Memorial Day in DC is always filled with marches, concerts, and celebration. This year the city has had an unusual amount of activity all week. A great endearing aspect of American culture is our respect for our military people from every branch of the armed services. America’s courage in past just wars has made a difference for the freedom of the entire globe. As a child of the 60s and 70s, I am amazed by the current support for the nation’s military, in spite of our current numerous battlefronts.
In my youth, anti-Vietnam war slogans were summarized by the statement “Make Love not War.” In those days, we sold out to hedonism instead of heroism. It seems that today’s America is beginning to believe the words of General George S. Patton, “It is foolish and wrong to mourn the men who died. Rather we should thank God that such men lived.” I personally believe that Rudyard Kipling said it best in his work - The Old Issue, 1899, “All we have of freedom, all we use or know - This our fathers bought for us long and long ago.”
American patriotism fosters our desire to celebrate those who have lost life or limb to protect our freedoms. Yet recently, numerous domestic and external critics have accused America of simply being imperialistic or greedy. Frequently, liberal talk show hosts have questioned me, a conservative Christian, about the morality of “George Bush’s war.” Impetuously, they often quote the words of Jesus out of context and cite several messages of Martin Luther King, Jr. My answer has always included a little church history, if I could squeeze it in before the session deteriorated into ad homonyms and name-calling.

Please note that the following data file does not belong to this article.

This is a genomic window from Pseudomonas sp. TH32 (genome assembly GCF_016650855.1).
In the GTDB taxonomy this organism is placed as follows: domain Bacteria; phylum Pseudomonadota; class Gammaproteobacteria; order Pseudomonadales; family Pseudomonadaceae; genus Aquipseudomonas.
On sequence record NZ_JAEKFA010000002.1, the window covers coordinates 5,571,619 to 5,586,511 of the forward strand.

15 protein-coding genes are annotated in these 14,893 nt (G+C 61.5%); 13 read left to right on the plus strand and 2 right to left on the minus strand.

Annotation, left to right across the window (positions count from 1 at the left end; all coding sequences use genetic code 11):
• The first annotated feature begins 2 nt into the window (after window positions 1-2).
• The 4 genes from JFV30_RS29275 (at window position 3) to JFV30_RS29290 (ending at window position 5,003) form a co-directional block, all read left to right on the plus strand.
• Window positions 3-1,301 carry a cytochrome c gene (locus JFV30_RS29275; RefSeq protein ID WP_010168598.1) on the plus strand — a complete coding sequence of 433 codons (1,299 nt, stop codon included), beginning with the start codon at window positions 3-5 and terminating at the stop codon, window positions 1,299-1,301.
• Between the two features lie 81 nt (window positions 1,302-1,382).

St. Augustine, known as a father of modern Christianity, is often credited with developing foundational, biblical premises of how national armed conflict should be viewed. He did not promote war because of self-defense. Rather, based on Jesus’ teaching of turning the other cheek (Matt. 5:39; Luke 6:29), he felt that Christian love required a nonviolent response to imminent personal danger. But this rule of “turning the other cheek” did not apply to the Christian obligation to care for the defenseless and weak. Therefore, according to Augustine, Christian rulers were obligated to make peace (if possible) in order to protect their citizens. Sometimes the use of force of arms is the only way to stop an attack upon the defenseless.
Bishop Harry Jackson is chairman of the High Impact Leadership Coalition and senior pastor of Hope Christian Church in Beltsville, MD, and co-authored, Personal Faith, Public Policy [FrontLine; March 2008] with Tony Perkins, president of the Family Research Council.
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